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Some top-tier business schools are offering more than just finance and marketing these days: Duke, UCLA, MIT and Stanford are all teaching improv. Professors say these techniques help students increase collaboration, creativity and risk taking.
In an improvisational leadership class at MIT's Sloan School of Management, instructor Daena Giardella coaches a scene where a hospital administrator is firing surgeons after a horribly botched operation.
Giardella, who does professional improv, boils it down to a rule known as "yes, and."
"Yes, and" means that any idea offered must be accepted.
"You generously give the offer, and then you try to bring something else to the table so that you're building a scenario together, and no one person is totally responsible for that," she tells the class.
Something like: "Hey, you know, I'm really excited about this launch we are going to be doing. It's so great to be working together at NASA."
But students must be prepared for a block: "Huh? I don't work at NASA. Or: What do you mean? What launch?"
Giardella says idea blocking happens all the time in the business world. And one of the most common blocks is the "yes, but."
"Even though you say, 'Yes,' the but says, 'Yeah, but that's not really valid because here is the better point.' "
The "yes, but" lesson is one that Giardella's second-year student, Lauren Kaplan, takes to heart.
"And now I notice it every time that I do it. And I am trying and practicing to not do that and to be more flexible and to note the way that it changes a conversation," Kaplan says.
Getting MBA students comfortable with improv can take time.
Kaplan was worried at first about letting loose. "Will I come off as silly? Or how might some of the things we are doing affect my professional reputation with my classmates who, in some ways, when you are in an MBA program, you consider your classmates to also be colleagues." she says.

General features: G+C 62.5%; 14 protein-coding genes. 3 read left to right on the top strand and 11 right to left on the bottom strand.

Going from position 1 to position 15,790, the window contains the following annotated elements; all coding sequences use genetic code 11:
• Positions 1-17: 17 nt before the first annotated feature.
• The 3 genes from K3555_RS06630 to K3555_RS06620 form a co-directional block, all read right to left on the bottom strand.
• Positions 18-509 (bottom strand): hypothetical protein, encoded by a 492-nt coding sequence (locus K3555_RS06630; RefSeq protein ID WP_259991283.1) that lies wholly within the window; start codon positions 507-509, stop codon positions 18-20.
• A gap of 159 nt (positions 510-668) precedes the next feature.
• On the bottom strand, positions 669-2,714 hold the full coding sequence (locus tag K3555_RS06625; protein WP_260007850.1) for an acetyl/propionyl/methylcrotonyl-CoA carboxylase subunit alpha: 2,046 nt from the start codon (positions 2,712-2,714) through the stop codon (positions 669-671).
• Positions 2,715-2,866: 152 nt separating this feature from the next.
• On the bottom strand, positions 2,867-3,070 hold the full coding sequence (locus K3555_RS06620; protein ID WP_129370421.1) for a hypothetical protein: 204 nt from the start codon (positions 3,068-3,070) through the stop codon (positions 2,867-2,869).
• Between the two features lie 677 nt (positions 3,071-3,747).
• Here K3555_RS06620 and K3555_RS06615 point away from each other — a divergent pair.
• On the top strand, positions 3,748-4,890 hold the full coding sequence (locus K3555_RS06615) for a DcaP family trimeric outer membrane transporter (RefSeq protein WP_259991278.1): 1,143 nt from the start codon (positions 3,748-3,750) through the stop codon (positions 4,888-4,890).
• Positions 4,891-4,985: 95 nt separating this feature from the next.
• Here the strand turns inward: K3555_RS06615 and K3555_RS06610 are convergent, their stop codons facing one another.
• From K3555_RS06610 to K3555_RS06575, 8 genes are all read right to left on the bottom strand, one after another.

Jeff Guan took the improv class a few years ago while at MIT. He now works in wealth management for Citibank in New York. "I was nervous because I was chosen on the first day to dance on the stage," he remembers.
Guan started out shy, but he stuck with it.
"Some people quit right after the first class because they couldn't handle it," says Guan. "They thought this should be an uptight professional environment."
Dancing is not the only curveball Giardella throws at her students. She wants these overachievers to learn — and to fail.
"And as soon as I say that, usually I get so many eyebrows going up, because of course in a business environment and certainly an academic environment, use the word fail and people take notice," Giardella says. "But as an improviser, you gotta know how to rebound. It's not about whether you make the perfect offer, it's about how you rebound if you don't."
Cristiane Oliver, one of her former students, now lives in Miami and is a senior director at Burger King Corp. She was recently trying to present a performance improvement plan. The team included folks from finance, marketing and operations. She saw each of them as a piece of a puzzle — but apparently they didn't.
"I saw in their eyes, in their face, I could read the others — they are not understanding at all," Oliver says.
Realizing she was in trouble, she asked herself what she could do to not lose the audience. She backed up. And, using personal examples, she took the time to really illustrate how each of them fit together.
And then she went on to sell her plan.
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